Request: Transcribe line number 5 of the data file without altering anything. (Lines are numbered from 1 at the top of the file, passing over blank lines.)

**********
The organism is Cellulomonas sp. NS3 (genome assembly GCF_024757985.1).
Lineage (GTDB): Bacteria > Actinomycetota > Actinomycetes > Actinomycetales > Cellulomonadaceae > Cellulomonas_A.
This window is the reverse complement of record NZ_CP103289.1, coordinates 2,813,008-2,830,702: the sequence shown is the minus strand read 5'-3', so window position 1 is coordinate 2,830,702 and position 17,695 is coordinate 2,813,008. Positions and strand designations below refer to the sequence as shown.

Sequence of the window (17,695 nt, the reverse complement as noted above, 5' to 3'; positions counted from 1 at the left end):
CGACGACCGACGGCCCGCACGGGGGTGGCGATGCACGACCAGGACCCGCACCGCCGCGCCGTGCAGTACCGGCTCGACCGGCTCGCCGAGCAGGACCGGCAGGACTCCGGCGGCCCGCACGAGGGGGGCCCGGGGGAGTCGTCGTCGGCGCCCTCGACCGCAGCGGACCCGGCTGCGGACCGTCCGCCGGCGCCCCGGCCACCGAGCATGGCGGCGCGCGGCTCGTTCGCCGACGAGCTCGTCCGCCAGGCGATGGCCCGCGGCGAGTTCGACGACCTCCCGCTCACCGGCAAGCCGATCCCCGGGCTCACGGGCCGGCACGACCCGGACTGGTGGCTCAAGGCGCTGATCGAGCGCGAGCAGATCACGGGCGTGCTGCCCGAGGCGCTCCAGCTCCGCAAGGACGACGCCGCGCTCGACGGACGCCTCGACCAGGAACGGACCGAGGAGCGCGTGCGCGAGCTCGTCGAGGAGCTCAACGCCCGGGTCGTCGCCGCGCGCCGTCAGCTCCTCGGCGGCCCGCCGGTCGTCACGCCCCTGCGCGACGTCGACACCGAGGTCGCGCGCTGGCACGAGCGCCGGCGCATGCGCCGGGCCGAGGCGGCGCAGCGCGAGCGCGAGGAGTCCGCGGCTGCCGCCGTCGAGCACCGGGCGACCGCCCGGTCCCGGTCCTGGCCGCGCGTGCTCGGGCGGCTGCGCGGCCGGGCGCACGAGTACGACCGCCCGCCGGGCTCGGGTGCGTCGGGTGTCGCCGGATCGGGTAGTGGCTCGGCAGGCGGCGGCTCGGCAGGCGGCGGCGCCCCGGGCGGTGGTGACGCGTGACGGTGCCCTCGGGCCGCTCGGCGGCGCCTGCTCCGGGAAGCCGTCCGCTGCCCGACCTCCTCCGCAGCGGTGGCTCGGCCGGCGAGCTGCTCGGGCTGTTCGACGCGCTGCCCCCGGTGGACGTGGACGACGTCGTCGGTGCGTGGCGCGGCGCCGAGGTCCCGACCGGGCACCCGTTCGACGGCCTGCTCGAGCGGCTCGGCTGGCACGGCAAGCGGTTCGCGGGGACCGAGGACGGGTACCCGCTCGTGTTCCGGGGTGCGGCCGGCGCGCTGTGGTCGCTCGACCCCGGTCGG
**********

CGACGACCGACGGCCCGCACGGGGGTGGCGATGCACGACCAGGACCCGCACCGCCGCGCCGTGCAGTACCGGCTCGACCGGCTCGCCGAGCAGGACCGGCAGGACTCCGGCGGCCCGCACGAGGGGGGCCCGGGGGAGTCGTCGTCGGCGCCCTCGACCGCAGCGGACCCGGCTGCGGACCGTCCGCCGGCGCCCCGGCCACCGAGCATGGCGGCGCGCGGCTCGTTCGCCGACGAGCTCGTCCGCCAGGCGATGGCCCGCGGCGAGTTCGACGACCTCCCGCTCACCGGCAAGCCGATCCCCGGGCTCACGGGCCGGCACGACCCGGACTGGTGGCTCAAGGCGCTGATCGAGCGCGAGCAGATCACGGGCGTGCTGCCCGAGGCGCTCCAGCTCCGCAAGGACGACGCCGCGCTCGACGGACGCCTCGACCAGGAACGGACCGAGGAGCGCGTGCGCGAGCTCGTCGAGGAGCTCAACGCCCGGGTCGTCGCCGCGCGCCGTCAGCTCCTCGGCGGCCCGCCGGTCGTCACGCCCCTGCGCGACGTCGACACCGAGGTCGCGCGCTGGCACGAGCGCCGGCGCATGCGCCGGGCCGAGGCGGCGCAGCGCGAGCGCGAGGAGTCCGCGGCTGCCGCCGTCGAGCACCGGGCGACCGCCCGGTCCCGGTCCTGGCCGCGCGTGCTCGGGCGGCTGCGCGGCCGGGCGCACGAGTACGACCGCCCGCCGGGCTCGGGTGCGTCGGGTGTCGCCGGATCGGGTAGTGGCTCGGCAGGCGGCGGCTCGGCAGGCGGCGGCGCCCCGGGCGGTGGTGACGCGTGACGGTGCCCTCGGGCCGCTCGGCGGCGCCTGCTCCGGGAAGCCGTCCGCTGCCCGACCTCCTCCGCAGCGGTGGCTCGGCCGGCGAGCTGCTCGGGCTGTTCGACGCGCTGCCCCCGGTGGACGTGGACGACGTCGTCGGTGCGTGGCGCGGCGCCGAGGTCCCGACCGGGCACCCGTTCGACGGCCTGCTCGAGCGGCTCGGCTGGCACGGCAAGCGGTTCGCGGGGACCGAGGACGGGTACCCGCTCGTGTTCCGGGGTGCGGCCGGCGCGCTGTGGTCGCTCGACCCCGGTCGG